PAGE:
The Signs and Symptoms of Ringworm
When you discover a mark or rash on your body, it could be caused by a number of things. Dryness and eczema are common causes, but sometimes it could be that you are infected with ringworm. If you have established that it is not caused by an injury, dry skin or an allergy, then one of the possible causes is a fungus. Research shows that up to 7% of children in elementary schools are infected with the fungus that causes ringworm, so it is more common than you think. In fact, it is highly contagious.
Body ringworm (officially called tinea corporis) can appear on the body, but also the face. As the name indicates, it is characterized by a ring-like rash. The following indicators or symptoms could help you determine if your rash is caused by this particular fungus:
- If you live in a warm climate or exercise regularly. Tinea corporis is more common in hot, humid areas as the fungus thrives in these conditions. Locker rooms or indoor swimming pools also provide the ideal climate for this fungus to flourish.
- The lesion is circular, red and has elevated edges. It forms rapidly into the signature round shape, but the center may be clear. The lesions can become scaly, crusty or form fluid-filled areas that ooze. You will get small, bald patches forming if it affects your scalp.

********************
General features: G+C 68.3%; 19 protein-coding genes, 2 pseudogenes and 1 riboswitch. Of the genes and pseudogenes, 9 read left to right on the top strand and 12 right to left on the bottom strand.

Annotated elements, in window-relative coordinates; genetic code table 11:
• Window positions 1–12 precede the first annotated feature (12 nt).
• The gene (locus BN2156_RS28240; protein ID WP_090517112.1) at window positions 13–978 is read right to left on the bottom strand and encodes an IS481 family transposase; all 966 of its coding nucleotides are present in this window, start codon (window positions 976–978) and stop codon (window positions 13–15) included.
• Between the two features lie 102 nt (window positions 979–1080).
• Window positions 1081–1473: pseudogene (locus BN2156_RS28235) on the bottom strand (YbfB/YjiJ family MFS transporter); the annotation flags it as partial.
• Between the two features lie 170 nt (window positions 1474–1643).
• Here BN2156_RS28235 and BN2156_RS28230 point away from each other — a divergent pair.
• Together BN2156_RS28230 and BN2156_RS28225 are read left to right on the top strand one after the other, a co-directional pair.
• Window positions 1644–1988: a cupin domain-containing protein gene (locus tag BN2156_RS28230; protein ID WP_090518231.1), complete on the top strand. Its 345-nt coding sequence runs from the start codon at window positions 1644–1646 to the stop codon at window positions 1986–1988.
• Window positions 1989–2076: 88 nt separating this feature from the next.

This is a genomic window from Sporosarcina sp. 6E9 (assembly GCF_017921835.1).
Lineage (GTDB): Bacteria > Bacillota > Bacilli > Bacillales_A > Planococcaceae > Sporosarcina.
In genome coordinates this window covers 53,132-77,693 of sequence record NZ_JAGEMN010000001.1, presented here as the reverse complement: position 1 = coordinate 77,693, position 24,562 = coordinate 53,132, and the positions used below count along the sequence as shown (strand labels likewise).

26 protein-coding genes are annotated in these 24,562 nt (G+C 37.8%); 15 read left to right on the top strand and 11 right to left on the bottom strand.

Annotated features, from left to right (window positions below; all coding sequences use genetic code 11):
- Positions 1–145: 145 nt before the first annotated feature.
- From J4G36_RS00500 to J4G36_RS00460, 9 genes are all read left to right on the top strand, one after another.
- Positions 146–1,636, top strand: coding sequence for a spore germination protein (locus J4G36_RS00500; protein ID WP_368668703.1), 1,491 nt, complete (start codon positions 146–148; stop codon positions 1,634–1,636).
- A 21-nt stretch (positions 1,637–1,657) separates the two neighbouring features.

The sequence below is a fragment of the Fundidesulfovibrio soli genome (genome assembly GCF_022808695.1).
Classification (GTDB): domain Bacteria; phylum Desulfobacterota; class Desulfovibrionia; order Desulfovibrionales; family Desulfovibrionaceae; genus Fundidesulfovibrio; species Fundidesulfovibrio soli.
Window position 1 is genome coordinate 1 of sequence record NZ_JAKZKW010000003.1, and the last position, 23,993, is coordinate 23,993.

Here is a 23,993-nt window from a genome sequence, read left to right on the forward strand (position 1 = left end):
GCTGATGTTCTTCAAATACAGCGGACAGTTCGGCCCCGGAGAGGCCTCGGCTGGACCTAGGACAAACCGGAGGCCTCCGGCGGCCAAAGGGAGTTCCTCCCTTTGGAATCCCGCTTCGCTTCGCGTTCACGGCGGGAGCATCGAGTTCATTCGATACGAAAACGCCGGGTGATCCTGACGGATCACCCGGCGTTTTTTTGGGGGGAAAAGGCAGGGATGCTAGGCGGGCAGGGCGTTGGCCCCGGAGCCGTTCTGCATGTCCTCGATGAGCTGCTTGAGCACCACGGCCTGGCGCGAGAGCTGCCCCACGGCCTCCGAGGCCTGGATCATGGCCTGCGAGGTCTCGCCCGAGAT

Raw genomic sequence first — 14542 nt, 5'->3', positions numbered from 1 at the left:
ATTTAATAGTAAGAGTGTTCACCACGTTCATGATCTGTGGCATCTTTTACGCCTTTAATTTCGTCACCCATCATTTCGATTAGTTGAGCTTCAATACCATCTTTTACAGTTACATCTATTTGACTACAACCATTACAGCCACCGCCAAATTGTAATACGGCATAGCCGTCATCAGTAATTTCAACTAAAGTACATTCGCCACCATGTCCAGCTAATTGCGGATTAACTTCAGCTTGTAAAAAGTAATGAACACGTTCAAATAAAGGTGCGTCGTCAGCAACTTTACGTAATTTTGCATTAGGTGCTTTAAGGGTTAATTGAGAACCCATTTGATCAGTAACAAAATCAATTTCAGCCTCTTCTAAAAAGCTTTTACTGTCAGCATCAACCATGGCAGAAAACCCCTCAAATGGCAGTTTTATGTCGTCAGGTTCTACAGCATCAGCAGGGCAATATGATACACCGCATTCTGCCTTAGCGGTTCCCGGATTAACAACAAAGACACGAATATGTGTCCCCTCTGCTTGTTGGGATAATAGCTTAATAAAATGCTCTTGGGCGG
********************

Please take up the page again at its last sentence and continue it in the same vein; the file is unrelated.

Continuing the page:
- The size can range from small up to 2 inches across and can occur alone or in groups of up to four lesions.
- The rash is very itchy. When clothes rub against the rash it can irritate it, while sweating or humid air can also make the itching and infection worse.
- The affected patches are on your trunk, legs, arms, neck and face.
- If you have been exposed to children and cats, which are both common hosts, you are at higher risk of being infected with ringworm. If you have been in contact with an infected person, pet or surface, the ringworm lesion is likely to appear 4 to 10 days after the exposure.
Because the rings spread out as they progress they can merge together, which can confuse the diagnosis. When ringworm appears on the face and neck the signature rings may also not be apparent, and instead the skin may be itchy, swollen and dry. It can also be difficult to diagnose ringworm when it affects the hands too. When the skin becomes thicker on the palm and between the fingers, this could indicate a ringworm infection.
If you have any of these risk factors or symptoms, and are concerned you may be infected with ringworm, it is recommended you consult a medical practitioner for a formal diagnosis. This could include a skin scraping. A positive result will indicate to your doctor that you need a specific anti-fungal treatment, as this condition will not clear on its own.